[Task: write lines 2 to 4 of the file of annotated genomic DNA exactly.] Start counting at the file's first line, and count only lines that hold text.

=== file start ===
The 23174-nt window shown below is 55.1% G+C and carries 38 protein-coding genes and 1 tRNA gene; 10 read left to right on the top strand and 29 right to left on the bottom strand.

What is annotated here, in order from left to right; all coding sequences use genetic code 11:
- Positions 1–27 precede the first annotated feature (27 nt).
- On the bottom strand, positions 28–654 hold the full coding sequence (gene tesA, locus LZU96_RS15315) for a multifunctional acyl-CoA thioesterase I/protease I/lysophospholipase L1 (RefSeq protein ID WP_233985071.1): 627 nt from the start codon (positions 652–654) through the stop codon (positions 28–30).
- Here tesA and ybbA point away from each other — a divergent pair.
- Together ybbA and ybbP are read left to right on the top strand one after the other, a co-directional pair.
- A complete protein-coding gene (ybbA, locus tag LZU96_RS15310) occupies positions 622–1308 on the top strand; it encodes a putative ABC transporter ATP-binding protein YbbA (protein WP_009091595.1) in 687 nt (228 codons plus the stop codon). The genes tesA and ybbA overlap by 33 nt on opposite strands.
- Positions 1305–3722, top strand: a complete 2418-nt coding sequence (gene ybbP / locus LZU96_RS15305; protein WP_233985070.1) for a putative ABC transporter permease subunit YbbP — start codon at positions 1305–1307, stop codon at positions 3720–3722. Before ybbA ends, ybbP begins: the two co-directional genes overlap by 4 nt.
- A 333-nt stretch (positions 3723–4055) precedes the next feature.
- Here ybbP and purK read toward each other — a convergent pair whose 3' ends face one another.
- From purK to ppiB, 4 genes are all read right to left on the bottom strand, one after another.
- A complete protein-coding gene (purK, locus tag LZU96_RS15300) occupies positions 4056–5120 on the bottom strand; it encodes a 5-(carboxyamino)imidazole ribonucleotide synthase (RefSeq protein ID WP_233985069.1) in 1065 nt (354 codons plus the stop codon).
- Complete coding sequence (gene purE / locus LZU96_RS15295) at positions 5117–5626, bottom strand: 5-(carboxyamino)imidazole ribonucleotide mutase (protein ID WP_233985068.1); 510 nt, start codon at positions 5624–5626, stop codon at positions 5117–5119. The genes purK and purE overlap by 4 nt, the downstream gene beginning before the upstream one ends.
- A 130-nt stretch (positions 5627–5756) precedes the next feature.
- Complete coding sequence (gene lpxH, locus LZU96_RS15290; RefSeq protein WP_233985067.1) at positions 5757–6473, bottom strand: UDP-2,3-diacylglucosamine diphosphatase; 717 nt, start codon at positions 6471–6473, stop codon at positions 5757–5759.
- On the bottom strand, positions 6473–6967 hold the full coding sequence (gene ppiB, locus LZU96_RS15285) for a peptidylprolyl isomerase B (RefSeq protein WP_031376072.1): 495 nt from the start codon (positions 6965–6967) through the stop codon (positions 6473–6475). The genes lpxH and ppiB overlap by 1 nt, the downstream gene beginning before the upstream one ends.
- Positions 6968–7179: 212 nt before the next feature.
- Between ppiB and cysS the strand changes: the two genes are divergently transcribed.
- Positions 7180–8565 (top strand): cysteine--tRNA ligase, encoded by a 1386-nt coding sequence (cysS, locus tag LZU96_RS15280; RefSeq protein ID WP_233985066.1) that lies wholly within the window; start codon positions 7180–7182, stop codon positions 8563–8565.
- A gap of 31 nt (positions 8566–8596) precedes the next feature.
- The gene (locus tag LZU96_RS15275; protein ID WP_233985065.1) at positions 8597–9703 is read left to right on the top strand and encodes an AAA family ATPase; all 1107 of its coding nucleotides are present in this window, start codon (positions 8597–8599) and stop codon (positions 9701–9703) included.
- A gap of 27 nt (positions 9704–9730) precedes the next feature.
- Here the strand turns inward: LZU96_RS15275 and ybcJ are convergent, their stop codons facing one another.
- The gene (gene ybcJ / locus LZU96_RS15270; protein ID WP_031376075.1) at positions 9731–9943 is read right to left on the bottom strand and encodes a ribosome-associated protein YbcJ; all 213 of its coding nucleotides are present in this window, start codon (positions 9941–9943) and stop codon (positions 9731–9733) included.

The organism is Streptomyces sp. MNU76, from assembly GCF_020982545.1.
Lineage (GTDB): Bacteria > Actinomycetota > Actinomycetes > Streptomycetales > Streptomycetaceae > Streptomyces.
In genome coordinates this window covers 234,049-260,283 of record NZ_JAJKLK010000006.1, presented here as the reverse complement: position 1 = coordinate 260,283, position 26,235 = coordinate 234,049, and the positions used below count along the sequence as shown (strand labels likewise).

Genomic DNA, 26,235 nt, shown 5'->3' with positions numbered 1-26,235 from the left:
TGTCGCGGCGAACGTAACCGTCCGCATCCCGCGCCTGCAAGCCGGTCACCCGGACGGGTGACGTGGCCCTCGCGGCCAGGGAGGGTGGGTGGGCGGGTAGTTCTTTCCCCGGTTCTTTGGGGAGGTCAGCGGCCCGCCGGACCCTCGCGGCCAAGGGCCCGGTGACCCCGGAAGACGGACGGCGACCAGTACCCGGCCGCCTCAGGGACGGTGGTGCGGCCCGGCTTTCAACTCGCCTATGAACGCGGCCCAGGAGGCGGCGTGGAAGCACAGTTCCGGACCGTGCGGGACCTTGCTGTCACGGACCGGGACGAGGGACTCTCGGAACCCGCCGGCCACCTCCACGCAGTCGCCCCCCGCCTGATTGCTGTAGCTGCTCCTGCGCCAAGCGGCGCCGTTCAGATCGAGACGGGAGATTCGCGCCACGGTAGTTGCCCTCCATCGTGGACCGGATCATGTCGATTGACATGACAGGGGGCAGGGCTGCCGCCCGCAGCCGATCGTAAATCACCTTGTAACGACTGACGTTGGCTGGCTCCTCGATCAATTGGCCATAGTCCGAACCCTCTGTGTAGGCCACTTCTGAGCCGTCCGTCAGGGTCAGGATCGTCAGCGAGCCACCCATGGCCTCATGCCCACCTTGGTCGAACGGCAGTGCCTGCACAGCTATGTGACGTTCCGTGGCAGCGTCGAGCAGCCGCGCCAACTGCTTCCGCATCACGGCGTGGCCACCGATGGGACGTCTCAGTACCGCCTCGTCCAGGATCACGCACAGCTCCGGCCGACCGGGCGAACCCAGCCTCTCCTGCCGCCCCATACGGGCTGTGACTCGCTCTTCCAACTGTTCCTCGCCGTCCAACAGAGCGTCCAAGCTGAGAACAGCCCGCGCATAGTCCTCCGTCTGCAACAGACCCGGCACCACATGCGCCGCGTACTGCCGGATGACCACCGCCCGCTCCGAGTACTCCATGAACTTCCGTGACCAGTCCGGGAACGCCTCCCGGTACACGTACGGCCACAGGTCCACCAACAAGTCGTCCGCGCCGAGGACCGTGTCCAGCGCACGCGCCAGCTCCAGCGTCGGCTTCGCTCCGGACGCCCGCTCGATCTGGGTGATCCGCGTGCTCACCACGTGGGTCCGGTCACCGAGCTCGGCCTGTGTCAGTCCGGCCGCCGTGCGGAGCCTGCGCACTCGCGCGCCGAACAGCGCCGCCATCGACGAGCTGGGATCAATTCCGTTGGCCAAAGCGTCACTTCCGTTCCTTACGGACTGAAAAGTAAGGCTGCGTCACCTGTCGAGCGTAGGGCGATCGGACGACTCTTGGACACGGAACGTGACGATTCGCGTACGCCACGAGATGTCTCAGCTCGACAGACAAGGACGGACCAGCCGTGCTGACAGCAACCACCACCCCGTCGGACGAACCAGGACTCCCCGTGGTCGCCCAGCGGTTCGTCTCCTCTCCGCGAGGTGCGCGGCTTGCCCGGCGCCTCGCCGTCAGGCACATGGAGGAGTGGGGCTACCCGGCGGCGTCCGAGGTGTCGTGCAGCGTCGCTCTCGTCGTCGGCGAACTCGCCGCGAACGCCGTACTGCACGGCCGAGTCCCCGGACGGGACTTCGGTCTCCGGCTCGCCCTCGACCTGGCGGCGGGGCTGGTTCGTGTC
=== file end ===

What is annotated here, in order from left to right; all coding sequences use genetic code 11:
- Positions 1–27 precede the first annotated feature (27 nt).
- On the bottom strand, positions 28–654 hold the full coding sequence (gene tesA, locus LZU96_RS15315) for a multifunctional acyl-CoA thioesterase I/protease I/lysophospholipase L1 (RefSeq protein ID WP_233985071.1): 627 nt from the start codon (positions 652–654) through the stop codon (positions 28–30).